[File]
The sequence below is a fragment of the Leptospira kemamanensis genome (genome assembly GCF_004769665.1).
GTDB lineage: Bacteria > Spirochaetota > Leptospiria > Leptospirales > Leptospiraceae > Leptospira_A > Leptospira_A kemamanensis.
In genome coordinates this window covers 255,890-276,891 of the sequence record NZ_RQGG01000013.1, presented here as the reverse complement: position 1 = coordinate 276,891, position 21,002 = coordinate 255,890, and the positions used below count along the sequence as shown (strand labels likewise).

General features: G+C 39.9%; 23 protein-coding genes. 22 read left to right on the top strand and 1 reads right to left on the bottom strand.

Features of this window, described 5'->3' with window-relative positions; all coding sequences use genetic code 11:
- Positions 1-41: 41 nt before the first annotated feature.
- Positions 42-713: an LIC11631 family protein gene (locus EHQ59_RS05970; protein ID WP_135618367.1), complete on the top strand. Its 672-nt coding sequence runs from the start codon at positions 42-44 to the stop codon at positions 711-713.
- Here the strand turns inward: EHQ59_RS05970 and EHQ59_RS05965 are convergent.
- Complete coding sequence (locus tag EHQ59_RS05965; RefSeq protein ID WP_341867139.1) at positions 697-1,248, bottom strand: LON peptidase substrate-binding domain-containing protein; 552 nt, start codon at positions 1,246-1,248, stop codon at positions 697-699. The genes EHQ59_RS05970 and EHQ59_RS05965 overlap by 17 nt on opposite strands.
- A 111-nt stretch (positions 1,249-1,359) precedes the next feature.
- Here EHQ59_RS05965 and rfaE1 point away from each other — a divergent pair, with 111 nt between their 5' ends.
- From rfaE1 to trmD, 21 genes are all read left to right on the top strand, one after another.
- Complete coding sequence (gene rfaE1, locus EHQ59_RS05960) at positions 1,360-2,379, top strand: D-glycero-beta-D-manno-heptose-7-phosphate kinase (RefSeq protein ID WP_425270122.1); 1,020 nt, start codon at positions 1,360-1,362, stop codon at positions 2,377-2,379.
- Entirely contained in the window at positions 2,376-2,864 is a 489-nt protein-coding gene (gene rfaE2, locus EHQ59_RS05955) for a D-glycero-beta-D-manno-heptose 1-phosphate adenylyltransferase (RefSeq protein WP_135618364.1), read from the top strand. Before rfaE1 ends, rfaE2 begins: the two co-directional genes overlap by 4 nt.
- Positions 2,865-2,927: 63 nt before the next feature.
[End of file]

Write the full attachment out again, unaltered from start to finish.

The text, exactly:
The sequence below is a fragment of the Leptospira kemamanensis genome (genome assembly GCF_004769665.1).
GTDB lineage: Bacteria > Spirochaetota > Leptospiria > Leptospirales > Leptospiraceae > Leptospira_A > Leptospira_A kemamanensis.
In genome coordinates this window covers 255,890-276,891 of the sequence record NZ_RQGG01000013.1, presented here as the reverse complement: position 1 = coordinate 276,891, position 21,002 = coordinate 255,890, and the positions used below count along the sequence as shown (strand labels likewise).

General features: G+C 39.9%; 23 protein-coding genes. 22 read left to right on the top strand and 1 reads right to left on the bottom strand.

Features of this window, described 5'->3' with window-relative positions; all coding sequences use genetic code 11:
- Positions 1-41: 41 nt before the first annotated feature.
- Positions 42-713: an LIC11631 family protein gene (locus EHQ59_RS05970; protein ID WP_135618367.1), complete on the top strand. Its 672-nt coding sequence runs from the start codon at positions 42-44 to the stop codon at positions 711-713.
- Here the strand turns inward: EHQ59_RS05970 and EHQ59_RS05965 are convergent.
- Complete coding sequence (locus tag EHQ59_RS05965; RefSeq protein ID WP_341867139.1) at positions 697-1,248, bottom strand: LON peptidase substrate-binding domain-containing protein; 552 nt, start codon at positions 1,246-1,248, stop codon at positions 697-699. The genes EHQ59_RS05970 and EHQ59_RS05965 overlap by 17 nt on opposite strands.
- A 111-nt stretch (positions 1,249-1,359) precedes the next feature.
- Here EHQ59_RS05965 and rfaE1 point away from each other — a divergent pair, with 111 nt between their 5' ends.
- From rfaE1 to trmD, 21 genes are all read left to right on the top strand, one after another.
- Complete coding sequence (gene rfaE1, locus EHQ59_RS05960) at positions 1,360-2,379, top strand: D-glycero-beta-D-manno-heptose-7-phosphate kinase (RefSeq protein ID WP_425270122.1); 1,020 nt, start codon at positions 1,360-1,362, stop codon at positions 2,377-2,379.
- Entirely contained in the window at positions 2,376-2,864 is a 489-nt protein-coding gene (gene rfaE2, locus EHQ59_RS05955) for a D-glycero-beta-D-manno-heptose 1-phosphate adenylyltransferase (RefSeq protein WP_135618364.1), read from the top strand. Before rfaE1 ends, rfaE2 begins: the two co-directional genes overlap by 4 nt.
- Positions 2,865-2,927: 63 nt before the next feature.